Lighter funpack for NDP 2017 with more 'compact' goodies

ST journalist Toh Wen Li introducing this year's NDP Funpack.ST VIDEO: LIM YAOHUI
This year's National Day Parade funpack weighs only 1.5kg, making it one of the lightest in the parade's history. Some items may differ.
This year's National Day Parade funpack weighs only 1.5kg, making it one of the lightest in the parade's history. Some items may differ.ST PHOTO: LIM YAOHUI
This year's National Day Parade funpack weighs only 1.5kg, making it one of the lightest in the parade's history. Some items may differ.
This year's National Day Parade funpack weighs only 1.5kg, making it one of the lightest in the parade's history. Some items may differ.ST PHOTO: LIM YAOHUI
This year's National Day Parade funpack weighs only 1.5kg, making it one of the lightest in the parade's history. Some items may differ.
This year's National Day Parade funpack weighs only 1.5kg, making it one of the lightest in the parade's history. Some items may differ.ST PHOTO: LIM YAOHUI

SINGAPORE - "Compact" is the word for this year's National Day Parade (NDP) funpack.

The Singapore flag that comes with the pack doubles as a flashing LED light, while a paper banner serves as a handy fan as well as a clapper.

In fact, this year's funpack, which weighs 1.5kg, is one of the lightest bags in the parade's history. Funpacks from past parades typically weigh no more than 2kg.

This was done to reduce the weight of the bags and make it easier for smartphone-toting parade goers to take photos during the parade, without having to juggle too many items.

Said deputy chairman of the NDP logistics and finance committee Ang Kian Hoe, 37: "In previous years, we realised there were a lot of interactive items. Now, for example, spectators can carry an LED flag in one hand and a camera phone in the other. This will make for a more convenient and immersive NDP experience."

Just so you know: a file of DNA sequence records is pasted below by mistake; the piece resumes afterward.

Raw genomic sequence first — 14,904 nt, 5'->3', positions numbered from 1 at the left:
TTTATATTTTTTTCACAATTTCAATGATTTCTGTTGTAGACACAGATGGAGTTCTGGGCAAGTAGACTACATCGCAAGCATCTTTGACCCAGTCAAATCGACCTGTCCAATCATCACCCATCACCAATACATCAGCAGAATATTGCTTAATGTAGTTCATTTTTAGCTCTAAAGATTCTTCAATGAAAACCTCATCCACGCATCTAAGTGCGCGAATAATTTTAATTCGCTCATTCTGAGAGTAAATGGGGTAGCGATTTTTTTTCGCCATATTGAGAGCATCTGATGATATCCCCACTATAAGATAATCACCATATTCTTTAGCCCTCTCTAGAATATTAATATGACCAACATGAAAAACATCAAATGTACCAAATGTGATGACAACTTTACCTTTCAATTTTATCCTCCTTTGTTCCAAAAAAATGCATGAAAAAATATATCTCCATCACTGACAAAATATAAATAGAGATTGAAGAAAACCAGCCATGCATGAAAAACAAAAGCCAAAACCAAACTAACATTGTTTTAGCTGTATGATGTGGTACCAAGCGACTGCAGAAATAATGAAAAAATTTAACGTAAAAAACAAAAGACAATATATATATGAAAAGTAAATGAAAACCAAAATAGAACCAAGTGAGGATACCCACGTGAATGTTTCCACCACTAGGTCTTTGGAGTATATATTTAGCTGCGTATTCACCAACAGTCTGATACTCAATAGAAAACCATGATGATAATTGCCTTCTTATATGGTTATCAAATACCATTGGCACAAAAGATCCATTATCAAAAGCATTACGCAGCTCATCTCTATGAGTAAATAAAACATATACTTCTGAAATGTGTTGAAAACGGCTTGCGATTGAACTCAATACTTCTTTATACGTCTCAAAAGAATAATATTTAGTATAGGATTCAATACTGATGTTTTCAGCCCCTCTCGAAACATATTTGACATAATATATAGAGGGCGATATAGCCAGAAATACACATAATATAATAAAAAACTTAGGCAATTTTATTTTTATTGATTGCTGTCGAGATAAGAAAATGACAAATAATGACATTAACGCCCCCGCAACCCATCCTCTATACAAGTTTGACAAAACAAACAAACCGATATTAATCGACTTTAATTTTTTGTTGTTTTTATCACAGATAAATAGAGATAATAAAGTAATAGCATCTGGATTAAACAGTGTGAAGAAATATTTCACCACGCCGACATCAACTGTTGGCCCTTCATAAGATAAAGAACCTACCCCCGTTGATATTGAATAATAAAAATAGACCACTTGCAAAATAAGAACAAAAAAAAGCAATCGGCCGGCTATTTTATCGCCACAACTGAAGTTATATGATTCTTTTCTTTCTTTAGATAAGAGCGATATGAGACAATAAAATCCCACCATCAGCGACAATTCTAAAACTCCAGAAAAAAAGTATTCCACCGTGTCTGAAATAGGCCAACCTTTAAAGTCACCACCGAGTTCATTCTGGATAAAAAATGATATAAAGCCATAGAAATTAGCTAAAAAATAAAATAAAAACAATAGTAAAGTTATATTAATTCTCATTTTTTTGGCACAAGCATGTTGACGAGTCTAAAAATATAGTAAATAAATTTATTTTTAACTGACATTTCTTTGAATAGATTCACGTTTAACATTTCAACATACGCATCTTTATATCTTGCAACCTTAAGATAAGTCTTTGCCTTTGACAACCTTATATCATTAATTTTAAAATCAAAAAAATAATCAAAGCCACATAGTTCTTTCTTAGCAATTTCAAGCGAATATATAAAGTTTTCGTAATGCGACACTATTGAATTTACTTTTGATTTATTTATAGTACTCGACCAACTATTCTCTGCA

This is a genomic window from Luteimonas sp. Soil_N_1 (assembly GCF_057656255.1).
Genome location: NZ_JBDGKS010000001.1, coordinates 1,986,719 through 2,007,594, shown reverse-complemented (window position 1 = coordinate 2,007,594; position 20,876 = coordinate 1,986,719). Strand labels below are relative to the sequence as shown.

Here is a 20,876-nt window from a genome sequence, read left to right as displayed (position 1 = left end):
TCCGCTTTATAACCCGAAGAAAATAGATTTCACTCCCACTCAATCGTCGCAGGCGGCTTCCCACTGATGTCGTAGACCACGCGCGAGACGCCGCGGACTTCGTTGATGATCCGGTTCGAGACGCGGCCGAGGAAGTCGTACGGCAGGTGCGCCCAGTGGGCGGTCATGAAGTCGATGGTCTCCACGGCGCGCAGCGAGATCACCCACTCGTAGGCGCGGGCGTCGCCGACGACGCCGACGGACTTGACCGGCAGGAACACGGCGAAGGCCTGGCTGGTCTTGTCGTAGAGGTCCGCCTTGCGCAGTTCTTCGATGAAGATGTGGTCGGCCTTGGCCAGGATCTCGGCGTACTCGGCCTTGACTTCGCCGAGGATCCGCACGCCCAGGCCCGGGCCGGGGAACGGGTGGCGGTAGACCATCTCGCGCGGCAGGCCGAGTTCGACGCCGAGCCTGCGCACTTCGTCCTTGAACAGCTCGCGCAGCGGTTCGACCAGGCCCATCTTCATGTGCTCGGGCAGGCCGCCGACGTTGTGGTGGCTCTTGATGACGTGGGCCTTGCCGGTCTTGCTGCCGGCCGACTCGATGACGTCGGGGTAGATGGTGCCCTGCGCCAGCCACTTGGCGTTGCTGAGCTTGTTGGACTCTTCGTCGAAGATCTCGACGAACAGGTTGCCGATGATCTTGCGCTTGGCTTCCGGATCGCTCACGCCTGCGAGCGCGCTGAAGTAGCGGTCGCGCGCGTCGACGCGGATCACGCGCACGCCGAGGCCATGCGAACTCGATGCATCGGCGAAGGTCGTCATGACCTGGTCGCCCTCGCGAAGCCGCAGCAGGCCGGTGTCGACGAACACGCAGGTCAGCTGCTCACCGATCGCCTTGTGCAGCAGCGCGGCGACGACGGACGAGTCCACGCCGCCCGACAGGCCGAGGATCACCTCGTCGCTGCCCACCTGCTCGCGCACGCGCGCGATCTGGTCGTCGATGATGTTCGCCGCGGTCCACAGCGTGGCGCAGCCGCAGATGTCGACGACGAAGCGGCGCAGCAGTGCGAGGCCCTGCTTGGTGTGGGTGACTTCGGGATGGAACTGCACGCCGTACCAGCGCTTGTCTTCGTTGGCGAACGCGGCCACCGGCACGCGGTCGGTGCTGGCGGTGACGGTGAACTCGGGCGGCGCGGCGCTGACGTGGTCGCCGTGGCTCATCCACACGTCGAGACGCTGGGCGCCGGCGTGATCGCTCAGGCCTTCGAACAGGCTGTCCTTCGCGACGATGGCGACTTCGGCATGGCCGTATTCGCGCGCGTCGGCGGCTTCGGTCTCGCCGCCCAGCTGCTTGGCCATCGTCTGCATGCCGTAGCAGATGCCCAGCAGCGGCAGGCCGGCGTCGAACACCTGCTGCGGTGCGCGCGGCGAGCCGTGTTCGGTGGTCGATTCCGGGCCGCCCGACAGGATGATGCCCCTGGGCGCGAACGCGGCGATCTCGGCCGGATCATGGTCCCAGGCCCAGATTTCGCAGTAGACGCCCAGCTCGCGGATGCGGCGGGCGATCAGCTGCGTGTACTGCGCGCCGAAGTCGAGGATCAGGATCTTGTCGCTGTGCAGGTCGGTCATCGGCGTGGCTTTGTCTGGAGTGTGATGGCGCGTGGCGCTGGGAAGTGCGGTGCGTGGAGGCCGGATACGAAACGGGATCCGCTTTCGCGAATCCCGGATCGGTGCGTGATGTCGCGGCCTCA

The water-resistant funpacks, which come in red and white, are made from polyester satin. The final designs were whittled down from a total of 60 submitted by Lasalle College of the Arts students. 

Each bag also features a commemorative NS50 keychain to mark 50 years of national service, a luggage tag, visor, poncho and a detachable pouch that spectators can swop with one another.

 

Then there are the usual crowd favourites such as discount coupons and temporary tattoos.

A total of 150,000 bags, to be collected at distribution points, were packed for six shows between mid-June and August.

Lasalle College of the Arts graduate Riche Tay, 22, who spent about a month designing the bag with coursemate Denise Richter, 23, said: "We wanted to make the bags trendy... and more compact and user-friendly."

Noting that a compact funpack makes sense at NDP venues that can get crowded, Mr Tay said the bags were designed with a roll-up top so that parade goers can use the bags to store more items.

Said Ms Richter: "We wanted to create a bag that people would still use... after National Day."